TORONTO – Sun Microsystems Inc. has extended its reach in the 64-bit computing world with the launch of a server line for the enterprise that is faster, smaller, more energy efficient and less expensive than its competition, according to the company.
Announced last month at the worldwide launch in New York City, Sun Microsystems of Canada Inc. is in the midst of a cross-country tour to launch its 64-bit x86 servers to the Canadian market called “Galaxy.” Powered by Advanced Micro Devices Inc.’s Opteron chip, Sun is touting the servers as the fastest systems in the world.
“This is a horse race and things will change,” said David Lawler, director of network systems group at Sun Microsystems Inc. “We have the same suppliers as our competition, but we have to architect our product better than others.”
Lawler was one of three presenters at Tuesday’s launch event in Toronto – the third stop on Sun’s Canadian road tour, which hit Vancouver and Calgary last week and will move on to Montreal and Ottawa later this week.
Sun and AMD, however, need to exercise caution when getting users to make the switch from 32- to 64-bit systems, said Alan Freedman, research director, infrastructure hardware, IDC Canada.
“Sun and AMD have learned their lesson,” said Freedman. “Customers had to make a complete sway in the past.”
With that in mind, Galaxy servers are backwards-compatible, meaning they can run 32-bit code natively on x64 systems, allowing customers to hang on to older applications until they are ready to upgrade. Freedman, however, added that customers will eventually have to adopt 64-bit drivers to see performance improvements in how their applications perform.
Sun is targeting the systems – which include the x2100, the x4100 and the x4200 servers – at enterprise-level customers such as consulting firm EDS Canada. EDS provides mainframe, data centre, help-desk and desktop services, application maintenance and development, business process outsourcing and transformation services to businesses worldwide.
EDS has evolved its services strategy over the years from a custom management module in the past to a leveraged facility in the last couple of years and, now, to the utility model, said David Woelfle, chief architect at EDS Canada.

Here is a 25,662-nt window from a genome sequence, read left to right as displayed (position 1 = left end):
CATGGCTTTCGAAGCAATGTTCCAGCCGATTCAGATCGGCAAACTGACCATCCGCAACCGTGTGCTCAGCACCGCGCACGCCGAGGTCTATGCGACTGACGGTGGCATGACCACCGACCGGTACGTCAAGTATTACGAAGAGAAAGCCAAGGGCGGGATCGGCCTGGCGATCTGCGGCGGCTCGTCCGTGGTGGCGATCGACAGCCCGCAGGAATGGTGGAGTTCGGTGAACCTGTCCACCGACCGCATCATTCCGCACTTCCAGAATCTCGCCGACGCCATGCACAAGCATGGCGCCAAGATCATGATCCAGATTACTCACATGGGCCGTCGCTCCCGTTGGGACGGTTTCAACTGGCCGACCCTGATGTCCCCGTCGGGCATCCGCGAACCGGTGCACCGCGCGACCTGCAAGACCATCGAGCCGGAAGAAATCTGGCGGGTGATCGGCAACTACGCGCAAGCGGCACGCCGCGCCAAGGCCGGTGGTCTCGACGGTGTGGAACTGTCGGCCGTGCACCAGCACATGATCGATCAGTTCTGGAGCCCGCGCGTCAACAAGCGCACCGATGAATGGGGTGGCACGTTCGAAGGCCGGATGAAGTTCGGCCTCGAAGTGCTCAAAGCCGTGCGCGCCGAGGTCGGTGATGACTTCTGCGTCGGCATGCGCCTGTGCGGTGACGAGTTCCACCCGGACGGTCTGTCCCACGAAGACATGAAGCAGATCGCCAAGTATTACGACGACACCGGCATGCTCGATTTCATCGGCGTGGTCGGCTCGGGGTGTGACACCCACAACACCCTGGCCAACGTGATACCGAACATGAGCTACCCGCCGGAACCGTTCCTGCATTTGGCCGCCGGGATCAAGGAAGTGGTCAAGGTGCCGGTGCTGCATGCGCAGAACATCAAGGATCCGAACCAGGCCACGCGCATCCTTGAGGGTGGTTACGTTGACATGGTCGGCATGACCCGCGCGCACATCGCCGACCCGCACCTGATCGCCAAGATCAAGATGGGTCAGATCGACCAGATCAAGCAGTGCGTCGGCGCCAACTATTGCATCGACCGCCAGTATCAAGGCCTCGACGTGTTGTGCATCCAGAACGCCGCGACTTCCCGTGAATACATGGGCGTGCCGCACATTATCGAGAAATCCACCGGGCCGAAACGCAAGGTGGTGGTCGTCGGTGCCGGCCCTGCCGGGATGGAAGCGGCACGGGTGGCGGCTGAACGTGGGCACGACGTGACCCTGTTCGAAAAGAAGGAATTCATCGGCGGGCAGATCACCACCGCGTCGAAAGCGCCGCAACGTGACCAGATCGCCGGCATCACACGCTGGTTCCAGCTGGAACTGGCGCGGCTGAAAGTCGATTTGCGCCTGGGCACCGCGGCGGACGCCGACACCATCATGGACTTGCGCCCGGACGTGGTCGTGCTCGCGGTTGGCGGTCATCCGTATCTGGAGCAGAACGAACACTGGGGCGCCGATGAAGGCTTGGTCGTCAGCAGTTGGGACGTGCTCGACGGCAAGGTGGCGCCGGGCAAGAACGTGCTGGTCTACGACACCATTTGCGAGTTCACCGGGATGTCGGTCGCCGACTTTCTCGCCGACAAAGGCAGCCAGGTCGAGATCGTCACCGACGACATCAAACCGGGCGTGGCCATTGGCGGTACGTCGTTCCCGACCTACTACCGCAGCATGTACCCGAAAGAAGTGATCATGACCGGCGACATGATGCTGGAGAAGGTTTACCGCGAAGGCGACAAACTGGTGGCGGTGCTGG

“Our clients want us to take the capital out of the equation,” said Woelfle. “With x64 we now have the opportunity to get to a modular approach to get rid of proprietary systems.”
With the launch of Galaxy, Sun is offering support across multiple platforms other than its own Solaris operating system. These include Linux distributions from Red Hat and Suse, VMware, and Microsoft Windows. In April 2004 Sun and Microsoft signed an historic 10-year collaboration deal and have since announced several collaboration projects including single sign on and Web services management.
Sun’s support for a variety of platforms was one of the main reasons EDS Canada chose to go with its products, said Woelfle.
“Sun’s support for OSes allows us to take advantage of the z-OS workload as an alternative to running on a mainframe,” said Woelfle, adding that he doesn’t anticipate Sparc going away any time soon.
And neither is Hewlett-Packard’s PA-RISC, which was replaced by its Itanium line. RISC-based machines continue to account for 34 per cent of the hardware infrastructure market, said Freedman.
“There’s still a market for RISC Unix servers, but the transition is underway,” said Freedman.
By 2009, however, the majority of x86 revenues will come from 64-bit systems, he added. Fueling these revenues will be customer demand for improved utilization rates, improved flexibility and a reduction in power consumption.
X64 systems also allow EDS to take advantage of high speed switching fabric from Cisco Systems Inc. that allows users to connect server and storage on demand. Woelfle said 90 to 95 per cent of EDS Canada’s clients will run on x64 fabric within two years.
The x4100 has all fans in the front of the system that are hot-swappable so that users don’t have to pull the server completely out of the rack when replacing them. It also features fault-like diagnostics that alert users to the system failure of a particular component. To help companies save on energy consumption, the machine has two openings on the front that allow air to flow through it, helping to keep the system cool. Lawler said every drop by 15 degrees Celsius saves 10 times the power requirement.
The x2100 is a one socket system with no redundancy, allowing for more compute cycles per dollar than any other system of its kind on the market, according to Sun.
The systems ship with Sun’s system management software, N1 system manager, which provides provisioning and manageability of the system to the user. In addition to software, Sun also provides support services to its customers.